A UT professor and his family spent a month helping to restore the gift of

sight to rural villagers in India.

David Patterson, associate professor of social work, recently returned to

Knoxville from India where he and his family spent a month as volunteers

with the Netraprakash 1999 Eye Camp.

His wife, Melanie McGhee, is a clinical social worker in private practice

in Maryville and an adjunct faculty member in the UT college of social work

and at Maryville College. She served as a writer for the camp, collecting

stories from patients and camp volunteers.

Their daughters, Kaitlyn, 12, and Hannah, 11, served in the camp by

providing water to patients, assisting the nursing staff and working in

food services for the volunteers.

The camp was sponsored by the Prasad Project, an international

philanthropic organization. Prasad is a Sanskrit word meaning "that gift

that carries blessings." More than 700 volunteers from 22 countries

participated in Netraprakash 1999.

They transformed a dry rice paddy into a tent city and a tractor showroom

into a surgical center. Complete with state of the art technology and

highly skilled surgeons, the surgical center became a hive of activity as

1,190 villagers from the rural district of India received free

sight-restoring surgery.

Approximately 22 million people in India have cataracts. According to the

World Health Organization, as many as 12 million of those are blind.

The quality of life for indigent villagers in rural India is severely

affected by their blindness. A blind family member severely impacts a

family's ability to provide for themselves. Unfortunately, the cost of eye

care is beyond the reach of many of those people who live in conditions of

extreme poverty and rural isolation.

With the support of the UT college of social work, Patterson served as the

director of clinical statistics for the eye camp. He managed an

international team of volunteers on the collection, analysis and recording

of medical and demographic information during each phase of the camp.

This data provided information for the camp's daily operation. In addition,

it will serve as a valuable resource for research to measure the success of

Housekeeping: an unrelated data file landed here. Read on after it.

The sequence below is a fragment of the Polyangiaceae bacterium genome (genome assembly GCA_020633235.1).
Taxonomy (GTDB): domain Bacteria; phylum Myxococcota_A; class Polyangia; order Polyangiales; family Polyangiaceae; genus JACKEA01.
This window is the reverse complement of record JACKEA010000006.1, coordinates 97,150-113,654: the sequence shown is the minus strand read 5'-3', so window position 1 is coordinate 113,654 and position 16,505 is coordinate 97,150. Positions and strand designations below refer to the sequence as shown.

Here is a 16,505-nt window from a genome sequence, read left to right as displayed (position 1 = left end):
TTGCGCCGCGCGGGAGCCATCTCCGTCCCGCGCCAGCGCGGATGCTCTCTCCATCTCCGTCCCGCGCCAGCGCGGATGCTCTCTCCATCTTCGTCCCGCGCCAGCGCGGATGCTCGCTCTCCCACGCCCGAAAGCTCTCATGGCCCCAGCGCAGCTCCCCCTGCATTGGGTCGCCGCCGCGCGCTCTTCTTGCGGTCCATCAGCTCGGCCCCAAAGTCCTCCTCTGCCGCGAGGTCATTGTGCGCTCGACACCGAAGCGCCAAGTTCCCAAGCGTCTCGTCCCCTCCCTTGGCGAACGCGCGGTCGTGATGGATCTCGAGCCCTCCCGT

the eye camp and in planning future health services for the rural

population.

Patterson served as a consultant to the Indian medical staff in designing a

study to measure changes in the quality of life of the patients before

their surgery and 60 days after their surgery.

It's clear from past Netraprakash Eye Camps that patients experience

dramatic improvements in their vision. The degree to which this eye surgery

improves their quality of life has not previously been studied.

Patterson is returning to India in early May to direct the data collection

and analysis in the follow-up eye camp.

During the follow-up camp, each of the surgery patients will have their

vision tested and be prescribed and given glasses if necessary. In

addition, "yag" laser surgeries will be performed on people who previously

had cataract surgery. Yag surgery removes any scarring left behind the

implanted lens. This scarring can cause a patient's vision to be unclear.

This technology was first used at an eye camp during Netraprakash

1996.

In interviewing patients following the camp, McGhee said she heard reports

of the results of the gift of restored sight.

An elderly woman told her she had lived in darkness and fear for so long,

and now she was no longer afraid because she could see.

A young boy told her he wanted to grow up to be a doctor so he could help

other blind children see so they could play like normal children.

A man named Nana had been blind for three years due to cataracts. He was

accompanied to the eye camp by his wife. After having his sight restored

through cataract eye surgery, Nana said he was eager to work in his rice

field to provide for his wife.

When asked what he was looking forward to seeing he said, "I am eager to

see my beautiful wife... I am looking forward to seeing the green of my

rice fields, the moon and the stars, and the smiles on my grandchildren's

faces."

Patterson and McGhee will give a multi-media presentation on their

experiences with the eye camp this Friday at 10 a.m., in Room 209 of Henson

Hall.